Photo by sheri silver on Unsplash
Photo by sheri silver on Unsplash

Spoiled Children


This is my first marriage but my husband’s second. He feels so guilty about his divorce that he spoils his children—they get whatever they want, whenever they want, with no boundaries. I feel like they take first place in his life—and they know it! It’s ruining our marriage. What should I do?


Sounds like you feel lonely. Your experience in your remarriage is, sorry to say, very common in the first few years of most remarriages. It is the conflictual attempts to deal with both the feelings of failure from the divorce and the false expectations of what the second marriage will look like. The “just us” expectation is experienced as the fantasy that all of the past and even the children will not interfere with our new marriage. This simply does not happen. All the good, the bad, and the ugly come with this marriage.

In my counseling, I often offer a premarital package for those couples contemplating remarriage. During this time, I attempt to wean out all the hopes and dreams that can complicate a second marriage and reassure them that in 5 to seven years of being intentional, the marriage you do hope for can be yours. Many couples at that time take a second look at their relationship and decide if they really are ready for a second go at marriage. I want them to know that remarriage is hard work. The number one issue that remarriages run into is in the area of parenting.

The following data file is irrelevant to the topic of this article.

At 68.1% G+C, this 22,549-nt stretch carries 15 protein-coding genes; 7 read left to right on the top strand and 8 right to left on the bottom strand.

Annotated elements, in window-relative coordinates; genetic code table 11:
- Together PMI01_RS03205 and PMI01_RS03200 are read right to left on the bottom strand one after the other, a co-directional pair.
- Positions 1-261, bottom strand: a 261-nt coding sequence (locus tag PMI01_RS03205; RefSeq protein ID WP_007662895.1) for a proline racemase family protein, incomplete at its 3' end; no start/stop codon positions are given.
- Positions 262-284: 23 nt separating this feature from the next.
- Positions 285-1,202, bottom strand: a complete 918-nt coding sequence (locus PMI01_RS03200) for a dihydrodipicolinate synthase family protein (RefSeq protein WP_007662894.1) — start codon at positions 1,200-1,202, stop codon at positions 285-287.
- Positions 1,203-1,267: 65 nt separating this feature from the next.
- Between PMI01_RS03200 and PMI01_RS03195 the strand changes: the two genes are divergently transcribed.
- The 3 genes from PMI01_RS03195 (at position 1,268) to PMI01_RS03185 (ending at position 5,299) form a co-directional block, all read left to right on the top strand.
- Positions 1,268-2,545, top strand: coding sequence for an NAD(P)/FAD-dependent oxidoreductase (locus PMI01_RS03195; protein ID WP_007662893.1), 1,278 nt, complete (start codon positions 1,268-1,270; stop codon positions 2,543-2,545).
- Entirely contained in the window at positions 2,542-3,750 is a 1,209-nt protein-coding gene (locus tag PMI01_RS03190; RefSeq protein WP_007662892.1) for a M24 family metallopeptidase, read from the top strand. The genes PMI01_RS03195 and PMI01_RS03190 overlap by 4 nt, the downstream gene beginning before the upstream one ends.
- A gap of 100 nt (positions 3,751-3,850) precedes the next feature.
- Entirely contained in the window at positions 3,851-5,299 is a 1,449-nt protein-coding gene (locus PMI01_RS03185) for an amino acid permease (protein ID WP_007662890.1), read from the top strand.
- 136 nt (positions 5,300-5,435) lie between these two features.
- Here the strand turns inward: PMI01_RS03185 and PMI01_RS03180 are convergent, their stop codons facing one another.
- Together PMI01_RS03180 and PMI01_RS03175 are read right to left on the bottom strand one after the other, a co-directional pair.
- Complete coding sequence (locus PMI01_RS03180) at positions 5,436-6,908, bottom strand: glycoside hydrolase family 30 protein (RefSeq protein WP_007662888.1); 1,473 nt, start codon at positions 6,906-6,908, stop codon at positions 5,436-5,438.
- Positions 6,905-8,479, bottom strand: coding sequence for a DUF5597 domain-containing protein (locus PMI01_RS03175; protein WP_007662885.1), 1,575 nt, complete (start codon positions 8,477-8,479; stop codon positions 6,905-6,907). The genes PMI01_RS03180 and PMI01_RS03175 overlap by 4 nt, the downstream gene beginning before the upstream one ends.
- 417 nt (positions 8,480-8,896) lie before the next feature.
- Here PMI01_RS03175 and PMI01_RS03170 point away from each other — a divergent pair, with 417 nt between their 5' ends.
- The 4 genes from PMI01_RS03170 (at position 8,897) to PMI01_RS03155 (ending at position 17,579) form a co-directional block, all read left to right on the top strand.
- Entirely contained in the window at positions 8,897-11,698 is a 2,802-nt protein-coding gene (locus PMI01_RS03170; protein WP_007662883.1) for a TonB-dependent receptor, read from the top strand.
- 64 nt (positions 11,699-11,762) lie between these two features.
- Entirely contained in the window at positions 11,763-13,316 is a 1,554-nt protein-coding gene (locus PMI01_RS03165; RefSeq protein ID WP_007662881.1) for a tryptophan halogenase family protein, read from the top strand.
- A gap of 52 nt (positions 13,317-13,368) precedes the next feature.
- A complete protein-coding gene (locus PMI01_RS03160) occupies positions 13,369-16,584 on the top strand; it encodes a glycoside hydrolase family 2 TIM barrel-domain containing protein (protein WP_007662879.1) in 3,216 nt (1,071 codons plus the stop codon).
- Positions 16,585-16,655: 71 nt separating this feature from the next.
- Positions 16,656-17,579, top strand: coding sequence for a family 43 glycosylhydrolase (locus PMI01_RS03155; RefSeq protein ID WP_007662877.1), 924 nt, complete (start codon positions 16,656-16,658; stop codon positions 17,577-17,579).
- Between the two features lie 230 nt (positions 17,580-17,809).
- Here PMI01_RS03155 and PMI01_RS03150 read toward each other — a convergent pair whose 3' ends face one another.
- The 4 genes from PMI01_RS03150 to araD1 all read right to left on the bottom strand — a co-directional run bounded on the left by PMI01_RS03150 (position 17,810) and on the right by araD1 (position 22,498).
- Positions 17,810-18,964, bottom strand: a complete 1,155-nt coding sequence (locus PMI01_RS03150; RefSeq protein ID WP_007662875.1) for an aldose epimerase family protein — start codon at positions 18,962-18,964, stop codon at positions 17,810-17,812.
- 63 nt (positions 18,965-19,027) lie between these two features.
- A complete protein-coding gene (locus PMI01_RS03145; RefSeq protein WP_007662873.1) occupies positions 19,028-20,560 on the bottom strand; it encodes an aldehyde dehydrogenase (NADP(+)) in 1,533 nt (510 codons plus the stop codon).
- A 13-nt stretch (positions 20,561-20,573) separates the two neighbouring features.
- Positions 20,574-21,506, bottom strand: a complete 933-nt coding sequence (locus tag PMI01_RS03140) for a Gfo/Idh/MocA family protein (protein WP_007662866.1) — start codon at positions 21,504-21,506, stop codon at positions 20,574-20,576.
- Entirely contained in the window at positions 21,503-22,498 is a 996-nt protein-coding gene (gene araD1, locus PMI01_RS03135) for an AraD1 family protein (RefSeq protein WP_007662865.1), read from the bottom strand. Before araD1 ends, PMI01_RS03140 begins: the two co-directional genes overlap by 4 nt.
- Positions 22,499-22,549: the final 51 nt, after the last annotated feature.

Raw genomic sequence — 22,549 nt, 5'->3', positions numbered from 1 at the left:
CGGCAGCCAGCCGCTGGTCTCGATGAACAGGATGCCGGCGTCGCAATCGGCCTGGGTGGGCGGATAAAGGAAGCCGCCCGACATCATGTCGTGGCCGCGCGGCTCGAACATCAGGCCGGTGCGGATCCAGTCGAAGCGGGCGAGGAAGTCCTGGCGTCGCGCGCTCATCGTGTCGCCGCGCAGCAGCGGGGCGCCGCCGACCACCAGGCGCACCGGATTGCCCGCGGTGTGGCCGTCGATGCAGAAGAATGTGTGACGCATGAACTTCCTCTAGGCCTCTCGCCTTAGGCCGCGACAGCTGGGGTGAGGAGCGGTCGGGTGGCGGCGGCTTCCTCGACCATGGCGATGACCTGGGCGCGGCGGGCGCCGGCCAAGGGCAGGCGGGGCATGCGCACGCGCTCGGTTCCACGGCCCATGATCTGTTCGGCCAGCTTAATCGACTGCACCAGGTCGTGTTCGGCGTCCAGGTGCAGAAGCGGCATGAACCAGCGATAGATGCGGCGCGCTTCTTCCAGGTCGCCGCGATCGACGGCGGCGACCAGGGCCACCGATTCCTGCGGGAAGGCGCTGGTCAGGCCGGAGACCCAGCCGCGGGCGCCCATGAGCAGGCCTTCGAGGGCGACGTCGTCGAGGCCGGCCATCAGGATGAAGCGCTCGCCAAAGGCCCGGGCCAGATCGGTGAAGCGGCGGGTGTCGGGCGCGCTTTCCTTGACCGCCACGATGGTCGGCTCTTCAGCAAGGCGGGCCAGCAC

Without clear boundaries for all children and agreement by the new parents of how they will parent, disagreements will undoubtedly arise. Hurt feelings come from favoring one child or all the children over the marriage. The key to keeping a stepfamily together is keeping the remarriage number one. If the children threaten to never visit again because they don’t get their way, the best thing any parent can do is love them enough to allow them the respect of figuring out love and loyalty doesn’t come with a price tag. Putting the marriage first and yet guiding and nurturing the children is a hard balance but necessary for the health of both the remarriage and the children.

Gary J. Oliver, ThM, PhD
Executive Director at Center for Healthy Relationships | + posts

Dr. Oliver is the Executive Director of The Center for Healthy Relationships, and professor of Psychology and Practical Theology at John Brown University.  He has authored over 20 books and more than 350 professional and popular articles.  Dr. Oliver has over 40 years’ experience as a Clinical Psychologist, Marriage  & Family Therapist and Spiritual Director.  He leads seminars & workshops both nationally and internationally on a variety of counseling-related issues, healthy relationships as well as Emotional & Relational Intelligence (ERI).

Share this post

Share on facebook
Share on google
Share on twitter
Share on linkedin
Share on pinterest
Share on print
Share on email